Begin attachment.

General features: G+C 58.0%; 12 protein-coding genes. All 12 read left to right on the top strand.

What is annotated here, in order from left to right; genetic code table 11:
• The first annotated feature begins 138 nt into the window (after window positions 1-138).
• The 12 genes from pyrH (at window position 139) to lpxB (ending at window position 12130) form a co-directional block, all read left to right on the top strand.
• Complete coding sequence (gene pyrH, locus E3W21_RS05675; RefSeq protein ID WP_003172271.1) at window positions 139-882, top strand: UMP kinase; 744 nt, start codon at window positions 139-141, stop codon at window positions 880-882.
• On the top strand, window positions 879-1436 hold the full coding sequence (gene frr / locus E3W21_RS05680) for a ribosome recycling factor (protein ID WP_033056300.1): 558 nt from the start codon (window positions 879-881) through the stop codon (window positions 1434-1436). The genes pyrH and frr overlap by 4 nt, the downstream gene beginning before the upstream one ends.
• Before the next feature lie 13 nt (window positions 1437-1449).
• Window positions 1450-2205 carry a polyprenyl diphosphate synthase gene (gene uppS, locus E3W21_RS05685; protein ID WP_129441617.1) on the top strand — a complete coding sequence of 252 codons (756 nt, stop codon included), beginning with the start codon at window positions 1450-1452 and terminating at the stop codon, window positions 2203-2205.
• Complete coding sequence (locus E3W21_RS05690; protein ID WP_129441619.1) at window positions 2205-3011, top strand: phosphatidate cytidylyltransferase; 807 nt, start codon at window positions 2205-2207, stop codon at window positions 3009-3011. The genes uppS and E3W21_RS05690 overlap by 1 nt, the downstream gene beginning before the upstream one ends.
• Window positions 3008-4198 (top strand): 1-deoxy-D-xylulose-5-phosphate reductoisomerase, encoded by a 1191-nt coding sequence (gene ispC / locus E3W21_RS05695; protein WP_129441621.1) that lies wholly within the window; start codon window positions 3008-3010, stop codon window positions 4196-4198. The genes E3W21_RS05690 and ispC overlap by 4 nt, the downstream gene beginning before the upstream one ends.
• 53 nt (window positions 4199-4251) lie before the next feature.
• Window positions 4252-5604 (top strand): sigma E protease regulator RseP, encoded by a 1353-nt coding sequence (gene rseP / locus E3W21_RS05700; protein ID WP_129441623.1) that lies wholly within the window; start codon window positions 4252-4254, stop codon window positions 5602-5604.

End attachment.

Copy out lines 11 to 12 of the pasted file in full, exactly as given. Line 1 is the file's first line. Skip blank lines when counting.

• 53 nt (window positions 4199-4251) lie before the next feature.
• Window positions 4252-5604 (top strand): sigma E protease regulator RseP, encoded by a 1353-nt coding sequence (gene rseP / locus E3W21_RS05700; protein ID WP_129441623.1) that lies wholly within the window; start codon window positions 4252-4254, stop codon window positions 5602-5604.